Heroism comes from the Latin word heroes meaning a real or fictional person who, in the face of danger, combats adversity through feats of ingenuity, courage or strength. The Prince Charming who slew that dragon, who vanquishes all the trolls, who pulls the sword out of that stone and saves the kingdom, who goes on a quest to find elixir but also finds himself along the way, and who is loved by all the kingdom’s folk. The protagonist, the oh so charming hero.

Heroism comes from the Latin word heroes meaning a real or fictional person who, in the face of danger, combats adversity through feats of ingenuity, courage or strength. The Prince Charming who slew that dragon, who vanquishes all the trolls, who pulls the sword out of that stone and saves the kingdom, who goes on a quest to find elixir but also finds himself along the way, and who is loved by all the kingdom’s folk. The protagonist, the oh so charming hero.

Heroism comes from the Latin word heroes meaning a real or fictional person who, in the face of danger, combats adversity through feats of ingenuity, courage or strength. The Prince Charming who slew that dragon, who vanquishes all the trolls, who pulls the sword out of that stone and saves the kingdom, who goes on a quest to find elixir but also finds himself along the way, and who is loved by all the kingdom’s folk. The protagonist, the oh so charming hero.

Heroism comes from the Latin word heroes meaning a real or fictional person who, in the face of danger, combats adversity through feats of ingenuity, courage or strength. The Prince Charming who slew that dragon, who vanquishes all the trolls, who pulls the sword out of that stone and saves the kingdom, who goes on a quest to find elixir but also finds himself along the way, and who is loved by all the kingdom’s folk. The protagonist, the oh so charming hero.

Heroism comes from the Latin word heroes meaning a real or fictional person who, in the face of danger, combats adversity through feats of ingenuity, courage or strength. The Prince Charming who slew that dragon, who vanquishes all the trolls, who pulls the sword out of that stone and saves the kingdom, who goes on a quest to find elixir but also finds himself along the way, and who is loved by all the kingdom’s folk. The protagonist, the oh so charming hero.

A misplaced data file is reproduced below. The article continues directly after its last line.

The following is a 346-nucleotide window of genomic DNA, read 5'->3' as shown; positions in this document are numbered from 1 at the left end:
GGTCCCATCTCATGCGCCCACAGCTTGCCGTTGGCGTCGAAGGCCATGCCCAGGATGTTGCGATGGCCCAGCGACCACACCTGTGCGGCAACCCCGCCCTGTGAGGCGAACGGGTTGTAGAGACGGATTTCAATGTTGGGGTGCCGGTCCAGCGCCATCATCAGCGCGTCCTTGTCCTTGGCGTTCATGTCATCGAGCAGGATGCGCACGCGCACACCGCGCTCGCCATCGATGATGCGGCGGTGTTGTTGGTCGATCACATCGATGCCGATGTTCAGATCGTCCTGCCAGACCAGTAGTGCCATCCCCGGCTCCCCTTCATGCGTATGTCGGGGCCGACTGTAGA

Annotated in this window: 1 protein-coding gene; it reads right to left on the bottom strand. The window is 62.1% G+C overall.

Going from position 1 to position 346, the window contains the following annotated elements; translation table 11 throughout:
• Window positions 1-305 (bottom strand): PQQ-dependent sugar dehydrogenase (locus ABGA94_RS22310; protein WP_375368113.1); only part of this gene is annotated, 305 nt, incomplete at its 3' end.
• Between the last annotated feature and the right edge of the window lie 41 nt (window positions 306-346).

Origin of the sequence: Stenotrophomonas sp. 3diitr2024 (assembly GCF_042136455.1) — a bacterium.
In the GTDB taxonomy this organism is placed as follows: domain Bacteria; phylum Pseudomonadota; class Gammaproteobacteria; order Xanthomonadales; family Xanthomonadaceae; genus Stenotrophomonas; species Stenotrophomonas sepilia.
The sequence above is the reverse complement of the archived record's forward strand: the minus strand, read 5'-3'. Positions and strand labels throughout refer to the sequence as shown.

Heroism comes from the Latin word heroes meaning a real or fictional person who, in the face of danger, combats adversity through feats of ingenuity, courage or strength. The Prince Charming who slew that dragon, who vanquishes all the trolls, who pulls the sword out of that stone and saves the kingdom, who goes on a quest to find elixir but also finds himself along the way, and who is loved by all the kingdom’s folk. The protagonist, the oh so charming hero.

Heroism comes from the Latin word heroes meaning a real or fictional person who, in the face of danger, combats adversity through feats of ingenuity, courage or strength. The Prince Charming who slew that dragon, who vanquishes all the trolls, who pulls the sword out of that stone and saves the kingdom, who goes on a quest to find elixir but also finds himself along the way, and who is loved by all the kingdom’s folk. The protagonist, the oh so charming hero.

Heroism comes from the Latin word heroes meaning a real or fictional person who, in the face of danger, combats adversity through feats of ingenuity, courage or strength. The Prince Charming who slew that dragon, who vanquishes all the trolls, who pulls the sword out of that stone and saves the kingdom, who goes on a quest to find elixir but also finds himself along the way, and who is loved by all the kingdom’s folk. The protagonist, the oh so charming hero.

Heroism comes from the Latin word heroes meaning a real or fictional person who, in the face of danger, combats adversity through feats of ingenuity, courage or strength. The Prince Charming who slew that dragon, who vanquishes all the trolls, who pulls the sword out of that stone and saves the kingdom, who goes on a quest to find elixir but also finds himself along the way, and who is loved by all the kingdom’s folk. The protagonist, the oh so charming hero.

Heroism comes from the Latin word heroes meaning a real or fictional person who, in the face of danger, combats adversity through feats of ingenuity, courage or strength. The Prince Charming who slew that dragon, who vanquishes all the trolls, who pulls the sword out of that stone and saves the kingdom, who goes on a quest to find elixir but also finds himself along the way, and who is loved by all the kingdom’s folk. The protagonist, the oh so charming hero.

Heroism comes from the Latin word heroes meaning a real or fictional person who, in the face of danger, combats adversity through feats of ingenuity, courage or strength. The Prince Charming who slew that dragon, who vanquishes all the trolls, who pulls the sword out of that stone and saves the kingdom, who goes on a quest to find elixir but also finds himself along the way, and who is loved by all the kingdom’s folk. The protagonist, the oh so charming hero.